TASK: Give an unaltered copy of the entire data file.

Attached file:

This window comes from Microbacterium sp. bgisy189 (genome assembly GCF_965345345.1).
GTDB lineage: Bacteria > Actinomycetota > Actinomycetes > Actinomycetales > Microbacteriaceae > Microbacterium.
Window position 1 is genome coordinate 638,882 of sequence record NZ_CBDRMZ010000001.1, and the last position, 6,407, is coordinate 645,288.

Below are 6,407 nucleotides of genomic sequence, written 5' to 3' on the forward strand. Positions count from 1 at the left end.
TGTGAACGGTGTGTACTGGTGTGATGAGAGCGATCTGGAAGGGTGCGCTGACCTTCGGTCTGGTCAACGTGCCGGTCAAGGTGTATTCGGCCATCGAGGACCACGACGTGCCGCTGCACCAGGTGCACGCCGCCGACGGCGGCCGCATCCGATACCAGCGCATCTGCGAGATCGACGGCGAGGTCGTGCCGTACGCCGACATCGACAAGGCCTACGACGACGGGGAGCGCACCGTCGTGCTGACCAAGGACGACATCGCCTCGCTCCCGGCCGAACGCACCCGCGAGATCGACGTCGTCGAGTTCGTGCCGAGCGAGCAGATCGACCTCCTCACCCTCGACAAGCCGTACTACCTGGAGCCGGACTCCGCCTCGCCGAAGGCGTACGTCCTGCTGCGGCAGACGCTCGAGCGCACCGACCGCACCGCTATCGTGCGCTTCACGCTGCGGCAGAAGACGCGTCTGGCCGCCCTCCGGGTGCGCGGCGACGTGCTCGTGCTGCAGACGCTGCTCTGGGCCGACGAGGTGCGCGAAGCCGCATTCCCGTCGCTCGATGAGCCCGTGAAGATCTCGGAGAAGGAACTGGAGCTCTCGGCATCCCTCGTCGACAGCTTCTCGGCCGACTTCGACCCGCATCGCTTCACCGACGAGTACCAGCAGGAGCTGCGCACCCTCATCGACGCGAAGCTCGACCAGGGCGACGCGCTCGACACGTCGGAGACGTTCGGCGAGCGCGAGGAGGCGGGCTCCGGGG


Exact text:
This window comes from Microbacterium sp. bgisy189 (genome assembly GCF_965345345.1).
GTDB lineage: Bacteria > Actinomycetota > Actinomycetes > Actinomycetales > Microbacteriaceae > Microbacterium.
Window position 1 is genome coordinate 638,882 of sequence record NZ_CBDRMZ010000001.1, and the last position, 6,407, is coordinate 645,288.

Below are 6,407 nucleotides of genomic sequence, written 5' to 3' on the forward strand. Positions count from 1 at the left end.
TGTGAACGGTGTGTACTGGTGTGATGAGAGCGATCTGGAAGGGTGCGCTGACCTTCGGTCTGGTCAACGTGCCGGTCAAGGTGTATTCGGCCATCGAGGACCACGACGTGCCGCTGCACCAGGTGCACGCCGCCGACGGCGGCCGCATCCGATACCAGCGCATCTGCGAGATCGACGGCGAGGTCGTGCCGTACGCCGACATCGACAAGGCCTACGACGACGGGGAGCGCACCGTCGTGCTGACCAAGGACGACATCGCCTCGCTCCCGGCCGAACGCACCCGCGAGATCGACGTCGTCGAGTTCGTGCCGAGCGAGCAGATCGACCTCCTCACCCTCGACAAGCCGTACTACCTGGAGCCGGACTCCGCCTCGCCGAAGGCGTACGTCCTGCTGCGGCAGACGCTCGAGCGCACCGACCGCACCGCTATCGTGCGCTTCACGCTGCGGCAGAAGACGCGTCTGGCCGCCCTCCGGGTGCGCGGCGACGTGCTCGTGCTGCAGACGCTGCTCTGGGCCGACGAGGTGCGCGAAGCCGCATTCCCGTCGCTCGATGAGCCCGTGAAGATCTCGGAGAAGGAACTGGAGCTCTCGGCATCCCTCGTCGACAGCTTCTCGGCCGACTTCGACCCGCATCGCTTCACCGACGAGTACCAGCAGGAGCTGCGCACCCTCATCGACGCGAAGCTCGACCAGGGCGACGCGCTCGACACGTCGGAGACGTTCGGCGAGCGCGAGGAGGCGGGCTCCGGGG